In bodily experience, we encounter material objects or forces on the level of sensation. Sensation makes an impression upon us, and we respond – even if mostly internally at times – to the object. We experience the physical qualities of objects according to what and how our senses can register them, and hence they make an impression upon us. At the very least, this is a familiar intuitive description of bodily experience. By contrast, in intellectual experience, we encounter material and non-material objects on the level of concepts. In encountering the object, our concepts respond by allowing the object to impress itself upon them. Our concepts register these impressions in an open, flexible way. In these encounters, our concepts will adjust in whatever way they need to in order to allow space for the particularities of the object.
Infinity and Intellectual Experience
Adorno discusses his notion of intellectual experience in tandem with a discussion of ideas of infinity. Philosophers have often striven for their concepts to possess universal validity, and for their systems to extend to everything. This “everything” has included the infinite; Adorno specifically notes the Kant -> Hegel trajectory as guilty of this. Within these system philosophies, infinity is represented within a list of axioms. Some sort of interaction of logical statements is supposed to conceptually contain infinity. The irony is that infinity is shrunk to a very finite form: a few claims housed in language and logic.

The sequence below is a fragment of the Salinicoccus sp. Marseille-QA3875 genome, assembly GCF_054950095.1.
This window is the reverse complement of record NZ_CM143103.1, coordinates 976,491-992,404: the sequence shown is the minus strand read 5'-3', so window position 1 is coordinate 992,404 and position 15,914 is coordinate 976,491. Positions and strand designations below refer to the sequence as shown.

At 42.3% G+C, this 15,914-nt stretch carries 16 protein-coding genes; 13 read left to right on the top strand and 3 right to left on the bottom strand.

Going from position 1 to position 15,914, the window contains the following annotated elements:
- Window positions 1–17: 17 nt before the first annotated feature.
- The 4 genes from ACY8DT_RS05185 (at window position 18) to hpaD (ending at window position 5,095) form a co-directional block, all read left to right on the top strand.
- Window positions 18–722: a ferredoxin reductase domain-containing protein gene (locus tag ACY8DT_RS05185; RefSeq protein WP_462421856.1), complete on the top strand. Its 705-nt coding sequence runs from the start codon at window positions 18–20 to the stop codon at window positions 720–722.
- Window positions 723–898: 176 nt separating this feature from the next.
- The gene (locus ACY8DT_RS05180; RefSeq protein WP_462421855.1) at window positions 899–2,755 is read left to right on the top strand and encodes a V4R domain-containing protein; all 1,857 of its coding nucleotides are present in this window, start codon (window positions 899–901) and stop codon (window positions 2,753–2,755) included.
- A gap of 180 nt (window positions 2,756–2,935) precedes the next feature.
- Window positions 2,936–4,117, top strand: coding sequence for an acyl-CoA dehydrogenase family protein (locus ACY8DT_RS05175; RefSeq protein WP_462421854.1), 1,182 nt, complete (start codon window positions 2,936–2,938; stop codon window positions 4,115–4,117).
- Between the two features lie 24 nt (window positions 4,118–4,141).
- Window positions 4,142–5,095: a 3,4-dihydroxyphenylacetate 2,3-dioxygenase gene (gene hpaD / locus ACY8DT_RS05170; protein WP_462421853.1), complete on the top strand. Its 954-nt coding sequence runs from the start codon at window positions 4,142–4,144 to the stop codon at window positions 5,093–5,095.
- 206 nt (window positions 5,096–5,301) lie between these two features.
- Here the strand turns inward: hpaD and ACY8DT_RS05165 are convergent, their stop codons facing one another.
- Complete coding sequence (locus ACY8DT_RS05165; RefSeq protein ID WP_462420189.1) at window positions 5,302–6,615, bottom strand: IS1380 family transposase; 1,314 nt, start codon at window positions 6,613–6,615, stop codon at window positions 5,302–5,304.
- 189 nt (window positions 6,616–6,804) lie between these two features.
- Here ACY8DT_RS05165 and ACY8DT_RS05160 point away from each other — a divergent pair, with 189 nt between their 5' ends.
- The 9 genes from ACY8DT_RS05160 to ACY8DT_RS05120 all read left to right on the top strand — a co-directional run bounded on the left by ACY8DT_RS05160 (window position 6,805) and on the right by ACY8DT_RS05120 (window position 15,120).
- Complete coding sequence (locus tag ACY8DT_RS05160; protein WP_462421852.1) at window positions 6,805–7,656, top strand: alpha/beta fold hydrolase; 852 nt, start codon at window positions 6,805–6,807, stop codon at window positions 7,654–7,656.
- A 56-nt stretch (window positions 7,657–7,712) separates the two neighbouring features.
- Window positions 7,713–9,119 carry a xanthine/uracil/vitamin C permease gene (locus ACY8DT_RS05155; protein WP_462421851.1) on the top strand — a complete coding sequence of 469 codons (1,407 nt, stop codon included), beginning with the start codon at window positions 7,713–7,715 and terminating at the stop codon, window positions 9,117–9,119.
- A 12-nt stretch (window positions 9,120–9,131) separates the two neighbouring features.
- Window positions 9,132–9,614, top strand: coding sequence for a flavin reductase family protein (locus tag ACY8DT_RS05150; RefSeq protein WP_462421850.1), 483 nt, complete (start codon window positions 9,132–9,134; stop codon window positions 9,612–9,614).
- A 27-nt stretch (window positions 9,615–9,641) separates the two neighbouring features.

Instead of this explicit infinity and implicit finitude, Adorno proposes we philosophize in a way that is explicitly finite and implicitly open to infinity. Philosophy should not rely on the branding of axioms and supposed iron-clad truths that aim to extend to infinity and capture it. Philosophy should find its contents according to the infinite diversity of objects, as it encounters them, i.e. through intellectual experience. This open philosophy that does not aspire to contain infinity is more infinite by virtue of not being limited by its own system. It is infinitely open.
Art and Intellectual Experience
Philosophy can learn from art. When encountering a work of art, a person experiences it in its particularity and its finitude. It makes a unique impression upon the viewer. Through interpretation, an intrinsically infinite number of associations, implications, connotations, and any other such types of meaning are possible. This way of experiencing and responding should be taken in by philosophers. We should cast off the search for security that finds a shallow satisfaction in the pretensions of universal truths and axioms. We have to be open in a way that allows for us to be in error. We have to see further, to take risks, to think dangerously. This is the kind of philosophy Adorno supports.
Adorno, T. W. (2014). Lectures on negative dialectics: fragments of a lecture course 1965/1966. John Wiley & Sons.